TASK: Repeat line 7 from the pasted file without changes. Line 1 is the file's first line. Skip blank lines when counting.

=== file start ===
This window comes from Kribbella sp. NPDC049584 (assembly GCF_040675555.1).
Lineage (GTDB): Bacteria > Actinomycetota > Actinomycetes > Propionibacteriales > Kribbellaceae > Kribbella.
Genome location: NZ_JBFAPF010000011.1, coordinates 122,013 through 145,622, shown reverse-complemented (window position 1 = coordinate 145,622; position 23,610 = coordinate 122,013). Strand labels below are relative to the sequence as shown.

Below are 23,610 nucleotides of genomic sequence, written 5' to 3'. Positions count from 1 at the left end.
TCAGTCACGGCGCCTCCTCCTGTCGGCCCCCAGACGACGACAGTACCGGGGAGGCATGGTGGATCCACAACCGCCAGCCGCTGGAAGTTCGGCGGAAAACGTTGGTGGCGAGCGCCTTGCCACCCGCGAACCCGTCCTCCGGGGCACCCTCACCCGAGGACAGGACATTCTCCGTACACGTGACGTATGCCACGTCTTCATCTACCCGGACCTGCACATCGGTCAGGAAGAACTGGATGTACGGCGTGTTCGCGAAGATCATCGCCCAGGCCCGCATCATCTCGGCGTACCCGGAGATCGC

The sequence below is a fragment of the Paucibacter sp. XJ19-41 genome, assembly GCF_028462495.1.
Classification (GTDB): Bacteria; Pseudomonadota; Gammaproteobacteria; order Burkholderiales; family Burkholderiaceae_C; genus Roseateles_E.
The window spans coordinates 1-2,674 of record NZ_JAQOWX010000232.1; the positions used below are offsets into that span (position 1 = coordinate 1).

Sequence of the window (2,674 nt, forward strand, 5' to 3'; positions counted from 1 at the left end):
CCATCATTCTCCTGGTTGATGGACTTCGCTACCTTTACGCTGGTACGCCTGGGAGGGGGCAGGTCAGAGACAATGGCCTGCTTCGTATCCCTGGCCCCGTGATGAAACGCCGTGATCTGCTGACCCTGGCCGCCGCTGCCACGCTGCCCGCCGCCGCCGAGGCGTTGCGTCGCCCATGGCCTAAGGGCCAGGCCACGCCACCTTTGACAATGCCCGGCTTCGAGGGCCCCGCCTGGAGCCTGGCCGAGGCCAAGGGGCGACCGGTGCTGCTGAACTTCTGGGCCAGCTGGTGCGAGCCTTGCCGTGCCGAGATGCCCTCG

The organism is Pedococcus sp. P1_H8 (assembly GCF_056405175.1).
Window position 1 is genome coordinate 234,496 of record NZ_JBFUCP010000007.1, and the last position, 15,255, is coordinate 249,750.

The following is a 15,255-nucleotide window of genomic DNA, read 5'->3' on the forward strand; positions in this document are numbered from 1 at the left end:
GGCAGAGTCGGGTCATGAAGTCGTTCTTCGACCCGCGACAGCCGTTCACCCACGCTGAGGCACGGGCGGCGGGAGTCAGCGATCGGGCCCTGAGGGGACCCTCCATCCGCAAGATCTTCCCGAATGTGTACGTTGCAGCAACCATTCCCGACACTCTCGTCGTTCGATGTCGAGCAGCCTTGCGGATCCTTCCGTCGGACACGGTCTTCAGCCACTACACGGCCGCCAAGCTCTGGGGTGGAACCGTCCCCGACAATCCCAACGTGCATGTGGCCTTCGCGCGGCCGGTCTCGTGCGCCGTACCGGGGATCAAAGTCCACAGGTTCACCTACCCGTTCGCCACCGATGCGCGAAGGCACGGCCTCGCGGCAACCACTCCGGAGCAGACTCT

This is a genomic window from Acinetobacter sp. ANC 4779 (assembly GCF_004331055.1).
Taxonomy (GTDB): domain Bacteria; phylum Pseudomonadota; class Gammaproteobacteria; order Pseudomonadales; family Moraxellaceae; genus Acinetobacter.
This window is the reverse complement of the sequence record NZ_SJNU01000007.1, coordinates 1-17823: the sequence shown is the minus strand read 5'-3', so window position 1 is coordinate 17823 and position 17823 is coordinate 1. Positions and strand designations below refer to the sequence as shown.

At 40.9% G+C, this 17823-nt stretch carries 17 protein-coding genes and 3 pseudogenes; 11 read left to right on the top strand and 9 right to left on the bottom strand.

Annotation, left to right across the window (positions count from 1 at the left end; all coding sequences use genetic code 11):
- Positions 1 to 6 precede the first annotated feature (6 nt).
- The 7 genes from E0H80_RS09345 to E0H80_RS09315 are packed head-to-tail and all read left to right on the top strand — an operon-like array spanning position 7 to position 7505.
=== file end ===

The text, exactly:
Classification (GTDB): Bacteria; Pseudomonadota; Gammaproteobacteria; order Burkholderiales; family Burkholderiaceae_C; genus Roseateles_E.